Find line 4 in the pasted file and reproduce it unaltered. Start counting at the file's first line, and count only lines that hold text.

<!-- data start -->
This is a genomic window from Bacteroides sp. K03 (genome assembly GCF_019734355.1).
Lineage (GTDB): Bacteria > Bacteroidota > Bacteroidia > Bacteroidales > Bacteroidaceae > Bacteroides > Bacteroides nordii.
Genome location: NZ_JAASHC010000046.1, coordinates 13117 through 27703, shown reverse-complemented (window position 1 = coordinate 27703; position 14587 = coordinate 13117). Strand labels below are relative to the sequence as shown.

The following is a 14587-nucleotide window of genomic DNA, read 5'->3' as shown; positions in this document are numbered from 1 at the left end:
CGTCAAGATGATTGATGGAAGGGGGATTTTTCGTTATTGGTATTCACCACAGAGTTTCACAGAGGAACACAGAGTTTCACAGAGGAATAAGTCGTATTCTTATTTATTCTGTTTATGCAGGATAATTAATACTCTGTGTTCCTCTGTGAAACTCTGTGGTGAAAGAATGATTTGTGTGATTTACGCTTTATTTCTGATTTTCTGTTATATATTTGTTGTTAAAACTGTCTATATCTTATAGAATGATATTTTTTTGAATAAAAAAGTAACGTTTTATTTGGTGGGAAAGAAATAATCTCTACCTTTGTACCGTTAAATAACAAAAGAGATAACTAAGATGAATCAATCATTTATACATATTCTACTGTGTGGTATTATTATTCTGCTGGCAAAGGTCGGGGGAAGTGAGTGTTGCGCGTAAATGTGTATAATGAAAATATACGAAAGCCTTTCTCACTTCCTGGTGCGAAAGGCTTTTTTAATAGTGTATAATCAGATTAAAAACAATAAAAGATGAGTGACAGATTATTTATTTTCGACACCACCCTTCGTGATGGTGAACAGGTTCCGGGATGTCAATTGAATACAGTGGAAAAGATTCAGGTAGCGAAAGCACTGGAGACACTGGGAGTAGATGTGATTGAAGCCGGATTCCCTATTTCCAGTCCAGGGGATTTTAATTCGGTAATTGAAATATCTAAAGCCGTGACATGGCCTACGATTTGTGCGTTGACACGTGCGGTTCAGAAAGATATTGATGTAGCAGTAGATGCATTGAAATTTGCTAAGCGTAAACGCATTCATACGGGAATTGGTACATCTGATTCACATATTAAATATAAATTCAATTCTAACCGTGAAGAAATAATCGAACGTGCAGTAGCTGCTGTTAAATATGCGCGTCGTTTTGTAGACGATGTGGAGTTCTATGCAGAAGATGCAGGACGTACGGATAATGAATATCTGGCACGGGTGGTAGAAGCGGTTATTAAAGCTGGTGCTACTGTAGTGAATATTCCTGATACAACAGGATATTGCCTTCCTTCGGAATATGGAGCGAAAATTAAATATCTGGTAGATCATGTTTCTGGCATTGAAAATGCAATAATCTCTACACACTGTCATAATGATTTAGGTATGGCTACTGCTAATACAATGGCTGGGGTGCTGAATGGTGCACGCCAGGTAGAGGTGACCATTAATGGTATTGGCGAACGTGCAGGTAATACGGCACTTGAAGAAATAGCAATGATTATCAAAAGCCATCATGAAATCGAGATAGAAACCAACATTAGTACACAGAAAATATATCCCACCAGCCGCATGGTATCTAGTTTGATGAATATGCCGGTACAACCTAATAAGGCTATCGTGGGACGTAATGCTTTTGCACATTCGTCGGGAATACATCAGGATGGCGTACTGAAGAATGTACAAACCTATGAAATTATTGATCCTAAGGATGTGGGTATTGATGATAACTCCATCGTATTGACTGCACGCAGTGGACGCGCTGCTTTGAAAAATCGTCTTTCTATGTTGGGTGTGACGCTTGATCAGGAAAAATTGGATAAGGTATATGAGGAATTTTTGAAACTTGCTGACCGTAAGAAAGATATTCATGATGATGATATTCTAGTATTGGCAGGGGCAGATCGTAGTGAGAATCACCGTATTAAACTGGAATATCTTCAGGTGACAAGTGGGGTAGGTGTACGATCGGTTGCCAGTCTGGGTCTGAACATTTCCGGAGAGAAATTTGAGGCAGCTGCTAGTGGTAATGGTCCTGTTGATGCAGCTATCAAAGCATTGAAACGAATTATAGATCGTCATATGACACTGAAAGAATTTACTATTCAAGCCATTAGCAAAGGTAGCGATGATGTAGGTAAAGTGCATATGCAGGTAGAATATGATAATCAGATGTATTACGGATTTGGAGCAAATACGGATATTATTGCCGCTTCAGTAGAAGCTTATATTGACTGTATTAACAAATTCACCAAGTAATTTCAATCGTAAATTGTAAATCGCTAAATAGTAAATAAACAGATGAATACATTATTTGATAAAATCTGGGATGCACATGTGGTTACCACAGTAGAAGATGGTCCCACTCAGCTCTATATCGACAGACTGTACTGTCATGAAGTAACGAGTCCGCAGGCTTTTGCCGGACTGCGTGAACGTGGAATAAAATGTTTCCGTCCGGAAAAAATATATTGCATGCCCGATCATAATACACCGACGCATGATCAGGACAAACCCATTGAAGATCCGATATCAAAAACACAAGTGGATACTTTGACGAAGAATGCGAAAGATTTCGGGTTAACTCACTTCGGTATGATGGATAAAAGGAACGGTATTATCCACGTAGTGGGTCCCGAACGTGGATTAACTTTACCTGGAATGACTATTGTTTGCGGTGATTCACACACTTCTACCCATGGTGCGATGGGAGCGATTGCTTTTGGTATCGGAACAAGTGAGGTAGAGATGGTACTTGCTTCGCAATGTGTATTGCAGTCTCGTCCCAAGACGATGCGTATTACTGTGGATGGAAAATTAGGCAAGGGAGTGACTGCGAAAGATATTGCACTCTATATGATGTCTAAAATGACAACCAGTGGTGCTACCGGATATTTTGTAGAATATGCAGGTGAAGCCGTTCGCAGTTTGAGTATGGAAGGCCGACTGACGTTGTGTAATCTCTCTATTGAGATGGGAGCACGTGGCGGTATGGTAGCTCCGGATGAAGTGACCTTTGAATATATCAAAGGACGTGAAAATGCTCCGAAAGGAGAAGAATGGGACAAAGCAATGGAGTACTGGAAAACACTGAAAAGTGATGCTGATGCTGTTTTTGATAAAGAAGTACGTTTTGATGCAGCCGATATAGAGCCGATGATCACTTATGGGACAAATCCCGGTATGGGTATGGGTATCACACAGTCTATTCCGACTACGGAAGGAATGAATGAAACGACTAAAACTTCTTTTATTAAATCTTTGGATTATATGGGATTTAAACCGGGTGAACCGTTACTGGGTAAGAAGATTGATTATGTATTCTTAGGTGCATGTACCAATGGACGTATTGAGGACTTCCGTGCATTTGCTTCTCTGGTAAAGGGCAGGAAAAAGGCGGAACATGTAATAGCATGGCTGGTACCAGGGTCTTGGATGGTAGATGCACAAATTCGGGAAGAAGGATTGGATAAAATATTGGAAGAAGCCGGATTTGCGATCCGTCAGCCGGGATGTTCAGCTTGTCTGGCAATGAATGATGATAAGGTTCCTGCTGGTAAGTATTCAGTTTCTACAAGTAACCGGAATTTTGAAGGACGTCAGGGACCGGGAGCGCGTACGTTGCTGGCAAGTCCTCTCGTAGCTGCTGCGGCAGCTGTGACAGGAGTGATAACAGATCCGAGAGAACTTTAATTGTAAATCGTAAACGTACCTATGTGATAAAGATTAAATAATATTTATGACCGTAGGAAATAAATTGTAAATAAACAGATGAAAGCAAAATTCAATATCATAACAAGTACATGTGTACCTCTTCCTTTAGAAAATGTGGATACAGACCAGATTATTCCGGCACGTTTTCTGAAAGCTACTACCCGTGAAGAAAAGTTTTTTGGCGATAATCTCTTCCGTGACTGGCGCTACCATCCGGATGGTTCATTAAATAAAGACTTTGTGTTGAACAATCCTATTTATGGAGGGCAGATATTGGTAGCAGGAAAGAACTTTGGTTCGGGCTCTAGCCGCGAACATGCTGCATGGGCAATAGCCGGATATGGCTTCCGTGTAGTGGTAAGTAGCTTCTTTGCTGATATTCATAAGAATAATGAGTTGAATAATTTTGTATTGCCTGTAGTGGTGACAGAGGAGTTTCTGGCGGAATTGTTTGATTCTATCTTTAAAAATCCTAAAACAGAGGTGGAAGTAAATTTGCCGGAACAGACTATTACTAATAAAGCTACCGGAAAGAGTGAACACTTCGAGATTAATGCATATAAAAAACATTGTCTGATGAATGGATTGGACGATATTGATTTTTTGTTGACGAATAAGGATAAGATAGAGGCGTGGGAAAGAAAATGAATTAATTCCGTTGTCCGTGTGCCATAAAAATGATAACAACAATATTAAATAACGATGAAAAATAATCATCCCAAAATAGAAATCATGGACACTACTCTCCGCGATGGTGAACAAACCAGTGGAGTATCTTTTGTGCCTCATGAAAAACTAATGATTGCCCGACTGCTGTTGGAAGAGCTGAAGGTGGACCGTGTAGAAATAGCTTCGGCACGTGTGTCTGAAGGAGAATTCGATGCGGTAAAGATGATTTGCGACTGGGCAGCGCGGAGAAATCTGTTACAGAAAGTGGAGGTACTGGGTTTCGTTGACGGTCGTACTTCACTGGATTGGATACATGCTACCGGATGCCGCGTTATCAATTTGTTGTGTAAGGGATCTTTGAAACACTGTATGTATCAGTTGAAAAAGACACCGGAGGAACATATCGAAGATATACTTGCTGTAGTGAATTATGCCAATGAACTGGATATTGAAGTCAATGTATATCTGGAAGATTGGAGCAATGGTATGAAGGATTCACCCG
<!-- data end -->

The following is a 14587-nucleotide window of genomic DNA, read 5'->3' as shown; positions in this document are numbered from 1 at the left end: